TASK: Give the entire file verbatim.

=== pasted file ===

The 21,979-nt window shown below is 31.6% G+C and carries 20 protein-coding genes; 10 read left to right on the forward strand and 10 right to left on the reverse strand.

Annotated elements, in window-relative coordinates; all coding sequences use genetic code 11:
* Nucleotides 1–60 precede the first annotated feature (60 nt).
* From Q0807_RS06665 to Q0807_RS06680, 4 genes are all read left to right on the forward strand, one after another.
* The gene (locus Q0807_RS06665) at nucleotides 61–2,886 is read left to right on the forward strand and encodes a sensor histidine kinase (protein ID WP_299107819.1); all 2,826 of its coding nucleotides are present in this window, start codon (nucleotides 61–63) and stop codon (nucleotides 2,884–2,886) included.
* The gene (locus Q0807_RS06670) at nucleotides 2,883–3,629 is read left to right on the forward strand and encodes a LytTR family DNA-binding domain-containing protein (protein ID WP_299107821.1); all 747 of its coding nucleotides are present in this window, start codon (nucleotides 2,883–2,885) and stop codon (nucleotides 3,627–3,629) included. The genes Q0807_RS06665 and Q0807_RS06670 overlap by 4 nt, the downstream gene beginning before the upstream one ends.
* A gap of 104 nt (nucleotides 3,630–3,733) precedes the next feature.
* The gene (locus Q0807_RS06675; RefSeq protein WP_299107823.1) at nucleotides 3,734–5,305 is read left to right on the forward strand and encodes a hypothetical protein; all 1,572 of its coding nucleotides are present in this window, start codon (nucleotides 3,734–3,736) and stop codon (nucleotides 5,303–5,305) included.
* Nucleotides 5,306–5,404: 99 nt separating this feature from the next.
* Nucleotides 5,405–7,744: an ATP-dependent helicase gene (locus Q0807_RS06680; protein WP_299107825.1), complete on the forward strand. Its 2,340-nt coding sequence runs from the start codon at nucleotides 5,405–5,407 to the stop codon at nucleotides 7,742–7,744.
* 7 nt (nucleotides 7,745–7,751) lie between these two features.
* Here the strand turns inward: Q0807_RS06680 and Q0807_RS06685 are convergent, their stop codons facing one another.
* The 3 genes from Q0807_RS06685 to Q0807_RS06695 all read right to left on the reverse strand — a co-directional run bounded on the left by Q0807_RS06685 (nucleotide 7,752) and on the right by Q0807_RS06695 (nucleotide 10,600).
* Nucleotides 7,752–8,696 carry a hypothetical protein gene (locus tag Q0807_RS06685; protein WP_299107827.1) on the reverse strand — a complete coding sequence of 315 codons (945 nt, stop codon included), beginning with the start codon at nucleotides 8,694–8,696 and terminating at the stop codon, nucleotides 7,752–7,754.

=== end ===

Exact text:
The 21,979-nt window shown below is 31.6% G+C and carries 20 protein-coding genes; 10 read left to right on the forward strand and 10 right to left on the reverse strand.

Annotated elements, in window-relative coordinates; all coding sequences use genetic code 11:
* Nucleotides 1–60 precede the first annotated feature (60 nt).
* From Q0807_RS06665 to Q0807_RS06680, 4 genes are all read left to right on the forward strand, one after another.
* The gene (locus Q0807_RS06665) at nucleotides 61–2,886 is read left to right on the forward strand and encodes a sensor histidine kinase (protein ID WP_299107819.1); all 2,826 of its coding nucleotides are present in this window, start codon (nucleotides 61–63) and stop codon (nucleotides 2,884–2,886) included.
* The gene (locus Q0807_RS06670) at nucleotides 2,883–3,629 is read left to right on the forward strand and encodes a LytTR family DNA-binding domain-containing protein (protein ID WP_299107821.1); all 747 of its coding nucleotides are present in this window, start codon (nucleotides 2,883–2,885) and stop codon (nucleotides 3,627–3,629) included. The genes Q0807_RS06665 and Q0807_RS06670 overlap by 4 nt, the downstream gene beginning before the upstream one ends.
* A gap of 104 nt (nucleotides 3,630–3,733) precedes the next feature.
* The gene (locus Q0807_RS06675; RefSeq protein WP_299107823.1) at nucleotides 3,734–5,305 is read left to right on the forward strand and encodes a hypothetical protein; all 1,572 of its coding nucleotides are present in this window, start codon (nucleotides 3,734–3,736) and stop codon (nucleotides 5,303–5,305) included.
* Nucleotides 5,306–5,404: 99 nt separating this feature from the next.
* Nucleotides 5,405–7,744: an ATP-dependent helicase gene (locus Q0807_RS06680; protein WP_299107825.1), complete on the forward strand. Its 2,340-nt coding sequence runs from the start codon at nucleotides 5,405–5,407 to the stop codon at nucleotides 7,742–7,744.
* 7 nt (nucleotides 7,745–7,751) lie between these two features.
* Here the strand turns inward: Q0807_RS06680 and Q0807_RS06685 are convergent, their stop codons facing one another.
* The 3 genes from Q0807_RS06685 to Q0807_RS06695 all read right to left on the reverse strand — a co-directional run bounded on the left by Q0807_RS06685 (nucleotide 7,752) and on the right by Q0807_RS06695 (nucleotide 10,600).
* Nucleotides 7,752–8,696 carry a hypothetical protein gene (locus tag Q0807_RS06685; protein WP_299107827.1) on the reverse strand — a complete coding sequence of 315 codons (945 nt, stop codon included), beginning with the start codon at nucleotides 8,694–8,696 and terminating at the stop codon, nucleotides 7,752–7,754.